Mr. McMahon introduces Stephanie McMahon as the first SmackDown General Manager.06/29/2017 - 15:00
In the late 1980s, WWE Hall of Famer Jesse "The Body" Ventura and Mr. McMahon formed a legendary and fan-favorite commentary duo. Watch this highlight reel that first aired on Raw in 2009.07/14/2017 - 14:00
At the first-ever Taboo Tuesday, the WWE Universe selects Shelton Benjamin as Chris Jericho's challenger for the Intercontinental Championship.07/07/2017 - 18:00
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Chris Jericho reveals more of his tattoo stories to Corey Graves, including his fascination with monsters and horror movies.06/30/2017 - 14:30
Chris Jericho discusses why he came back for WWE Live's visit to Tokyo, how Japan is "a second home" for him, and what his future plans are.07/01/2017 - 13:00
Mr. McMahon reveals the one ingredient that made him a success: Ruthless Aggression. He demands to see that trait from the Raw roster.06/13/2017 - 16:45
The King of Harts defends his Intercontinental Championship in WWE's first-ever Triple Threat Match.06/20/2017 - 16:15
Take a walk through WWE history and see all 50 Superstars who captured the WWE Championship, including John Cena, The Rock, "Stone Cold" Steve Austin and more!06/16/2017 - 17:45
The most absurd champions ever!
Sports-entertainment's historic timeline is marked by iconic champions like "Stone Cold" Steve Austin and Hulk Hogan who defined generations. But sometimes, through bizarre circumstances, several absurd Superstars and Divas have ridiculously been able to lay claim to wrestling's greatest titles.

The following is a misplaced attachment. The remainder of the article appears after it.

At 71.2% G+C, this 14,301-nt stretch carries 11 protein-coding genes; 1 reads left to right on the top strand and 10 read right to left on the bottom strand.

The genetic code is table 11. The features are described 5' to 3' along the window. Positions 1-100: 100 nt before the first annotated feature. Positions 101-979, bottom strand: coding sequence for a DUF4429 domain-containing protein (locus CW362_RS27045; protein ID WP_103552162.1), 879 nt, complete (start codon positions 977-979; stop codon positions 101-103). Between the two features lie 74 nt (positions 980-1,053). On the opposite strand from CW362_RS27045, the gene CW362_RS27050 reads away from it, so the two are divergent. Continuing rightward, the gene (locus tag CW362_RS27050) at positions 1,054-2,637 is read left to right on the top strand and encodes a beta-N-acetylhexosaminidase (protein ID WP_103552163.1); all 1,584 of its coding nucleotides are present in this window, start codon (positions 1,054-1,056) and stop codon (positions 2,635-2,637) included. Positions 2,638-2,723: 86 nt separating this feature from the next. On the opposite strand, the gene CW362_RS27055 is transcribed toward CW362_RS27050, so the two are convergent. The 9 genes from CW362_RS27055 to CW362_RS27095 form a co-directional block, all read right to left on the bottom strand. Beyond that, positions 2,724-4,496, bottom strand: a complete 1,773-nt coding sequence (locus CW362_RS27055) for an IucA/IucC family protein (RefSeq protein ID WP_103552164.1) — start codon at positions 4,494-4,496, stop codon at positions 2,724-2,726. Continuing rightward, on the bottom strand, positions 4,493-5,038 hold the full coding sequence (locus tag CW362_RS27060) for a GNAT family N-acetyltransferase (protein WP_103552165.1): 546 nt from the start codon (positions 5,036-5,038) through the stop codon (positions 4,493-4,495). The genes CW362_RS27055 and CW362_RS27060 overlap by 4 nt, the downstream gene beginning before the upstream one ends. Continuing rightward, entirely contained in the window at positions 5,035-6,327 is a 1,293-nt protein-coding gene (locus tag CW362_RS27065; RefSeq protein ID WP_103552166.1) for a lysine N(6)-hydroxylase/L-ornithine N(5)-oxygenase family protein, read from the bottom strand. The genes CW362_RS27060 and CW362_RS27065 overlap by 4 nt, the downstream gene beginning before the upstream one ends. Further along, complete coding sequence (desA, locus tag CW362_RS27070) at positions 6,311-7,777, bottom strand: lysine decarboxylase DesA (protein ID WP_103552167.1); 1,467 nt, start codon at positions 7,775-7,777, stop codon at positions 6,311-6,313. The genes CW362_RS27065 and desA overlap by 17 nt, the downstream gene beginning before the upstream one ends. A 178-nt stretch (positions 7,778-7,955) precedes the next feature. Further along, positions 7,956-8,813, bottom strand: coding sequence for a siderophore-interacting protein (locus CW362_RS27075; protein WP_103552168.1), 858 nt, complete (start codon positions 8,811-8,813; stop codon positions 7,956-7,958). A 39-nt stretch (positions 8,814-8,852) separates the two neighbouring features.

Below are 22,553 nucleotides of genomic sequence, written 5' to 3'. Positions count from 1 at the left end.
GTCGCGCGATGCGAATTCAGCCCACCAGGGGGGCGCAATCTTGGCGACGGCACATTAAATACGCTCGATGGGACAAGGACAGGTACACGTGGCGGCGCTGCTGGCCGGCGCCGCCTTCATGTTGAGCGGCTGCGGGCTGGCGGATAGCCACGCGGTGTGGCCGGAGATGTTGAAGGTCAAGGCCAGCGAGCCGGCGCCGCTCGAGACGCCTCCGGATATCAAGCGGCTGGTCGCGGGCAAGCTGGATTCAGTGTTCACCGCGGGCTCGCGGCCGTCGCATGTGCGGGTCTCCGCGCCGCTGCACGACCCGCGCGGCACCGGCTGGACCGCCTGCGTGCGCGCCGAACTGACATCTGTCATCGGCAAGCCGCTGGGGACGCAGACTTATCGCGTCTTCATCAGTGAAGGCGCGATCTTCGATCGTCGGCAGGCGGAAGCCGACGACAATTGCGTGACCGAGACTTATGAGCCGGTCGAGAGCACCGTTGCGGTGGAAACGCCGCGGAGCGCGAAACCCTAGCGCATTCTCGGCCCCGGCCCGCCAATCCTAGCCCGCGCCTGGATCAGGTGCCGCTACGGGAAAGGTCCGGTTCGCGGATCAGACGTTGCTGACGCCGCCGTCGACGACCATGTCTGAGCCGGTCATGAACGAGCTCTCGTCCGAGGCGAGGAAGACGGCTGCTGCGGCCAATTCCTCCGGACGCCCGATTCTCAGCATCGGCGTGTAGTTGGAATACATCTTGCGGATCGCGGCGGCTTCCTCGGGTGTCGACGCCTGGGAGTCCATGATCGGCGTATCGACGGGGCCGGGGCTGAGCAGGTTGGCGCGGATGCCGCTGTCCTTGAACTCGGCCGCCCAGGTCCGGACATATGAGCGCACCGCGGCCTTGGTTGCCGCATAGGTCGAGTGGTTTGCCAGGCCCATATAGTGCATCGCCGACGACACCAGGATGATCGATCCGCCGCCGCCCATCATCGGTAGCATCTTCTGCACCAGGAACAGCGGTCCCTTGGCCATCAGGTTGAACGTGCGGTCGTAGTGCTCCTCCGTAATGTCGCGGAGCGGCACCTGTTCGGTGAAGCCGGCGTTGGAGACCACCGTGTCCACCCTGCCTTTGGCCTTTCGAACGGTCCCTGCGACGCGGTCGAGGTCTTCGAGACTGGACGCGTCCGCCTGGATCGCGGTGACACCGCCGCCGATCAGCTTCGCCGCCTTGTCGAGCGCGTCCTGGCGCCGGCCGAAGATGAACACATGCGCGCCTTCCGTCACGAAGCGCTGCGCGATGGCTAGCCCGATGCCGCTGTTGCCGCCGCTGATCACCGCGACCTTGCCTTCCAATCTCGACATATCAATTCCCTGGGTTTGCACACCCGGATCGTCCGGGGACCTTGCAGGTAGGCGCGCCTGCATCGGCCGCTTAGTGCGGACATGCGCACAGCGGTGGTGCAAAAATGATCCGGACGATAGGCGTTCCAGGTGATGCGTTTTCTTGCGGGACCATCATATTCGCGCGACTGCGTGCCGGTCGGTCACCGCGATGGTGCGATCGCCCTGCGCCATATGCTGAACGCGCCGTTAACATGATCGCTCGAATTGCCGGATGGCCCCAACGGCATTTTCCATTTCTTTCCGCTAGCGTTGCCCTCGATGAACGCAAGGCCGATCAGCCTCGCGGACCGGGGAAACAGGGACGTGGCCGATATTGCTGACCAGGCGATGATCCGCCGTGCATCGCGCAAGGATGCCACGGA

Some of these championship victories have been forgotten (trust us, it’s better that way). Other instances are remembered as having contributed a substantial negative impact on a title’s overall legacy. In an attempt to stop history from repeating itself, WWE Classics takes a look back at the most cringe-worthy of these blemishes on sports-entertainment’s championship histories.
Who do you think was the most absurd champion ever? Vote now!
David Arquette and Vince Russo: WCW World Heavyweight Champion
In April 2000, “Scream” star David Arquette began appearing on WCW programming in conjunction with the film “Ready to Rumble” – a wrestling comedy that was produced in association with the Atlanta-based company.
Arquette’s initial appearances were innocuous enough, but his role took a dramatic turn when he was involved in a tag team match on Thunder pitting Jeff Jarrett and Eric Bischoff against Arquette and WCW Champion Diamond Dallas Page. The stipulations of the bout dictated that whoever scored the pinfall would win the title. When the comedian covered Bischoff for the three count, even he could not believe he was being handed the iconic “Big Gold Belt.” ( WATCH)
The infamous moment is noted as having played a pivotal role in the eventual demise of World Championship Wrestling. Thankfully, Arquette’s reign did not last long. Twelve days after winning the title, he lost it in a Triple Threat "Ready to Rumble" Triple Cage Match (say that 10 times fast) where he turned on DDP, solidifying his role as one of sports-entertainment’s top villains. ( WATCH)
An even darker moment in WCW’s decline came only five months later. Vince Russo, a backstage bigwig, weaseled his way in front of the cameras and into in-ring competition. In a Steel Cage Match for the WCW Championship at Long Island, N.Y.’s Nassau Veterans Memorial Coliseum, Russo shockingly defeated Booker T in a chaotic bout to win the title. The following week, the pompous slob came to his senses, realized he was not an athlete, and relinquished the championship on Nitro. It didn’t matter – the damage was done. After Arquette and Russo, the credibility of WCW’s most coveted prize was beyond repair, and the company ceased operations six months later.
Rick Steiner and Judy Bagwell: WCW Tag Team Champions